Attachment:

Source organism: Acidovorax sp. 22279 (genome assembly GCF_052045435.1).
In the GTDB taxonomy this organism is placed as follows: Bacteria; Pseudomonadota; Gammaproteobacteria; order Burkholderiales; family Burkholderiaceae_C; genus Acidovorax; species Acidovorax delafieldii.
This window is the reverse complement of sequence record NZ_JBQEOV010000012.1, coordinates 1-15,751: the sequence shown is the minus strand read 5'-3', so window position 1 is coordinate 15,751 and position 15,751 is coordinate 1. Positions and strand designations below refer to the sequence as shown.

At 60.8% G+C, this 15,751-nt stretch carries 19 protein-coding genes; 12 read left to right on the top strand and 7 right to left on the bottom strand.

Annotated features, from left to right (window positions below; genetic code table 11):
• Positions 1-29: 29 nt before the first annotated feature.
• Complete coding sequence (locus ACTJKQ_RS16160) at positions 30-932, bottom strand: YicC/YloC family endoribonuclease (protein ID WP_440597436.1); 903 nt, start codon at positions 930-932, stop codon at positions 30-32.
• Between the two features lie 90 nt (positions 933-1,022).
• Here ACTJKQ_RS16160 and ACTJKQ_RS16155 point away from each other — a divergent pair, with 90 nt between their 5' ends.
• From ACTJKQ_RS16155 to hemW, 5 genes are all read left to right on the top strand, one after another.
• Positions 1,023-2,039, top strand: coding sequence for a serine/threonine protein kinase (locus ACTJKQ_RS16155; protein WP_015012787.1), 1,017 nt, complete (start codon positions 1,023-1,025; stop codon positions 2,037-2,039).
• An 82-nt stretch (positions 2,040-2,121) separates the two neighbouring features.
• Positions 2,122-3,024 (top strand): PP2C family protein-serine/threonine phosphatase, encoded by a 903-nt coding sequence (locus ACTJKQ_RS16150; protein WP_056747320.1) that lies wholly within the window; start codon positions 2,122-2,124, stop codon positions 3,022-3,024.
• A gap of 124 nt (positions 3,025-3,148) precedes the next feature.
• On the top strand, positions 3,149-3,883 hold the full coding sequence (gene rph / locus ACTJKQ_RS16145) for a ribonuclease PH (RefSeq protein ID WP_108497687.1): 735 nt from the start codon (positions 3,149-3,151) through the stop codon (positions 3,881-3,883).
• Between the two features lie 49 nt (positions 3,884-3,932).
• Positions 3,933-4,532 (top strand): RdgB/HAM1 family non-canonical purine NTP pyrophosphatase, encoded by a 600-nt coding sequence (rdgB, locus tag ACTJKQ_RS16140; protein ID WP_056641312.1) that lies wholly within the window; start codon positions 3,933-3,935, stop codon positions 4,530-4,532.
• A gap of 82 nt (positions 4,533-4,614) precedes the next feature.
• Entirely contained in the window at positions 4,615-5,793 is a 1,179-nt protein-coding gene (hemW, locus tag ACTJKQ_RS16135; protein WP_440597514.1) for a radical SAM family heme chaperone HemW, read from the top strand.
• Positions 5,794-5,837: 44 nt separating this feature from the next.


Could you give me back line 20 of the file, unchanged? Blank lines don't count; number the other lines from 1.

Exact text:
• Positions 5,794-5,837: 44 nt separating this feature from the next.